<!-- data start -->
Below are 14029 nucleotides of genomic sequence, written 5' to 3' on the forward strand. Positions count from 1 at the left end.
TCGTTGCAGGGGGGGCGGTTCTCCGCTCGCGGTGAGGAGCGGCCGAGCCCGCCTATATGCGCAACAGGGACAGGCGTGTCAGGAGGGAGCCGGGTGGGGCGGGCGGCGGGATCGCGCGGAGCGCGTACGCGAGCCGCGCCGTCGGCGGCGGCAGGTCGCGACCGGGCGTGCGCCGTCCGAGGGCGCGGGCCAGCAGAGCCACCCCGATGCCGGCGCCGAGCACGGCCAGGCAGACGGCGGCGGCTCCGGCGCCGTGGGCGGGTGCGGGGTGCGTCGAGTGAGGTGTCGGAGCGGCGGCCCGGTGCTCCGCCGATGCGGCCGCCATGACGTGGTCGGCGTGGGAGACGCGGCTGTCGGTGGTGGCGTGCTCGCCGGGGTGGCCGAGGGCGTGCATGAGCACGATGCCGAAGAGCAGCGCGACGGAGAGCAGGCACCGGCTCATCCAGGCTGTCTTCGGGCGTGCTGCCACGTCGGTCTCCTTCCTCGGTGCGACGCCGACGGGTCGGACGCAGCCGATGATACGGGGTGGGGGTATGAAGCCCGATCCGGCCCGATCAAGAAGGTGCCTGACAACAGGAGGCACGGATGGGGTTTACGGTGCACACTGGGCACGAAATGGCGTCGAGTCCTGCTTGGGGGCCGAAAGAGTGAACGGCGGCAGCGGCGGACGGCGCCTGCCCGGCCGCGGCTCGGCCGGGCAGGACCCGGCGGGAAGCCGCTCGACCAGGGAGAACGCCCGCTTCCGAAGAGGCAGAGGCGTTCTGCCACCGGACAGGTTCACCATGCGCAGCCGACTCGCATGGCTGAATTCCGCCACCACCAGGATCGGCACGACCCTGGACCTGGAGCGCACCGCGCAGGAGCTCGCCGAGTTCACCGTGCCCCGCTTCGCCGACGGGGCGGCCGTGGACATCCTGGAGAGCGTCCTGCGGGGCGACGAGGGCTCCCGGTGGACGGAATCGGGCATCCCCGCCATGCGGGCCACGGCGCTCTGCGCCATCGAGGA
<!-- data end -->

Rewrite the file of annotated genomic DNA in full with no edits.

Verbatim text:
Below are 14029 nucleotides of genomic sequence, written 5' to 3' on the forward strand. Positions count from 1 at the left end.
TCGTTGCAGGGGGGGCGGTTCTCCGCTCGCGGTGAGGAGCGGCCGAGCCCGCCTATATGCGCAACAGGGACAGGCGTGTCAGGAGGGAGCCGGGTGGGGCGGGCGGCGGGATCGCGCGGAGCGCGTACGCGAGCCGCGCCGTCGGCGGCGGCAGGTCGCGACCGGGCGTGCGCCGTCCGAGGGCGCGGGCCAGCAGAGCCACCCCGATGCCGGCGCCGAGCACGGCCAGGCAGACGGCGGCGGCTCCGGCGCCGTGGGCGGGTGCGGGGTGCGTCGAGTGAGGTGTCGGAGCGGCGGCCCGGTGCTCCGCCGATGCGGCCGCCATGACGTGGTCGGCGTGGGAGACGCGGCTGTCGGTGGTGGCGTGCTCGCCGGGGTGGCCGAGGGCGTGCATGAGCACGATGCCGAAGAGCAGCGCGACGGAGAGCAGGCACCGGCTCATCCAGGCTGTCTTCGGGCGTGCTGCCACGTCGGTCTCCTTCCTCGGTGCGACGCCGACGGGTCGGACGCAGCCGATGATACGGGGTGGGGGTATGAAGCCCGATCCGGCCCGATCAAGAAGGTGCCTGACAACAGGAGGCACGGATGGGGTTTACGGTGCACACTGGGCACGAAATGGCGTCGAGTCCTGCTTGGGGGCCGAAAGAGTGAACGGCGGCAGCGGCGGACGGCGCCTGCCCGGCCGCGGCTCGGCCGGGCAGGACCCGGCGGGAAGCCGCTCGACCAGGGAGAACGCCCGCTTCCGAAGAGGCAGAGGCGTTCTGCCACCGGACAGGTTCACCATGCGCAGCCGACTCGCATGGCTGAATTCCGCCACCACCAGGATCGGCACGACCCTGGACCTGGAGCGCACCGCGCAGGAGCTCGCCGAGTTCACCGTGCCCCGCTTCGCCGACGGGGCGGCCGTGGACATCCTGGAGAGCGTCCTGCGGGGCGACGAGGGCTCCCGGTGGACGGAATCGGGCATCCCCGCCATGCGGGCCACGGCGCTCTGCGCCATCGAGGA